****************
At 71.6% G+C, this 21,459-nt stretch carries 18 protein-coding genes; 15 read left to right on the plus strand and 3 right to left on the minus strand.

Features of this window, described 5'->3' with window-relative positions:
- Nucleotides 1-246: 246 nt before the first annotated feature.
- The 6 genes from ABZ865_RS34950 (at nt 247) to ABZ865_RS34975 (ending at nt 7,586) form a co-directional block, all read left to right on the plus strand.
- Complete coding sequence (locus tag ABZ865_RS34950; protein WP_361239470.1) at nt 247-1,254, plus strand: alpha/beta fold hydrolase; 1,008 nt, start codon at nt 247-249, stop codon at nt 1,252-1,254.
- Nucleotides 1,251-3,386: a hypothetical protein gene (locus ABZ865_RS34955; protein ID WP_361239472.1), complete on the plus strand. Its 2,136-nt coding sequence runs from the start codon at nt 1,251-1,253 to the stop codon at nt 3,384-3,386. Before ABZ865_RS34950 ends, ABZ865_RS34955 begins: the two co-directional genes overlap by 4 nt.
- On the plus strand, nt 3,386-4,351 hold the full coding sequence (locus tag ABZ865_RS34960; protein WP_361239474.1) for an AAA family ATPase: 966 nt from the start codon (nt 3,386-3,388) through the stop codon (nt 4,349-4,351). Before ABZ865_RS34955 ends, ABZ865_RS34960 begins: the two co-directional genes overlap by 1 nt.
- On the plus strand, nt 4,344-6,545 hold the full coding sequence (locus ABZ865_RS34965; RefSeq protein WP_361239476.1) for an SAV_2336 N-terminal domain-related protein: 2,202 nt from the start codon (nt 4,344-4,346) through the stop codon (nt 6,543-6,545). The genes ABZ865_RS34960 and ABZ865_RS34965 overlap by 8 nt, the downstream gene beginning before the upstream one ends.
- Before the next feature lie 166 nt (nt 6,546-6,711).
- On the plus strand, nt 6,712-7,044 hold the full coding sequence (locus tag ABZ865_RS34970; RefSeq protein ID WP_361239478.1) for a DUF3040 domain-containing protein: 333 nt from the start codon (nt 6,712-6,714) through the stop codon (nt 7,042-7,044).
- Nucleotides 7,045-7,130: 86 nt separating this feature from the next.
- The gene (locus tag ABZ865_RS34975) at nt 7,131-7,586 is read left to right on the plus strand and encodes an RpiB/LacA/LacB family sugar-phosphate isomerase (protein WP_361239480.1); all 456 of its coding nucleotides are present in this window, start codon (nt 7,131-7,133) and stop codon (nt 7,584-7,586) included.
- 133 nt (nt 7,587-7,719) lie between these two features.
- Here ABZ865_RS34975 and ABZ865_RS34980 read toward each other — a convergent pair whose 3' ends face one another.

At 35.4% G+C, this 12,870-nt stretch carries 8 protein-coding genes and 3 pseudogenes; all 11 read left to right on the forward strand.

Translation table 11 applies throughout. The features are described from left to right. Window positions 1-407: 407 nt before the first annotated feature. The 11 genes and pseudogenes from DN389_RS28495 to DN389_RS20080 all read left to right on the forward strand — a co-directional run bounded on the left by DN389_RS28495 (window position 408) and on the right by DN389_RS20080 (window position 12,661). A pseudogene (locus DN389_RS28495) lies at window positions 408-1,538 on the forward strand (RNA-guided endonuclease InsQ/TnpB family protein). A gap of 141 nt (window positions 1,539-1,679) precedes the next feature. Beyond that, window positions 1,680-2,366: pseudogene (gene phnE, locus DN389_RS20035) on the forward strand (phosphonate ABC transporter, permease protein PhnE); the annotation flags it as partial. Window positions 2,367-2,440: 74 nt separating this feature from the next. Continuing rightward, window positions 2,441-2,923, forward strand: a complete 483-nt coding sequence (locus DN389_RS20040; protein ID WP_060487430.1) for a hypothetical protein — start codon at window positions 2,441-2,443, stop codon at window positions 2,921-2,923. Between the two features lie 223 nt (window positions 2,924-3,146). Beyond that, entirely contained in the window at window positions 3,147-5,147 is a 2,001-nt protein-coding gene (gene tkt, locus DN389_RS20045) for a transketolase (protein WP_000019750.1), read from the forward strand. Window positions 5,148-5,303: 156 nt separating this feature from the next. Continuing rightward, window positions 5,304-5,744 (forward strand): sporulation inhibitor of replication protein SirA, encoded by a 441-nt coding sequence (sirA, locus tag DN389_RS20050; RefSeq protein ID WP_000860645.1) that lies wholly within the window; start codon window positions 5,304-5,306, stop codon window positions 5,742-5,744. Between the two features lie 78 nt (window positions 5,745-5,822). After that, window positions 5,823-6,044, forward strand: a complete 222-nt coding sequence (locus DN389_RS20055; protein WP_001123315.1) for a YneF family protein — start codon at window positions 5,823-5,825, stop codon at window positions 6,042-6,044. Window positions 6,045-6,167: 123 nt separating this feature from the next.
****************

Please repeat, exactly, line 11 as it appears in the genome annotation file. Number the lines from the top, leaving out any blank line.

- Nucleotides 7,045-7,130: 86 nt separating this feature from the next.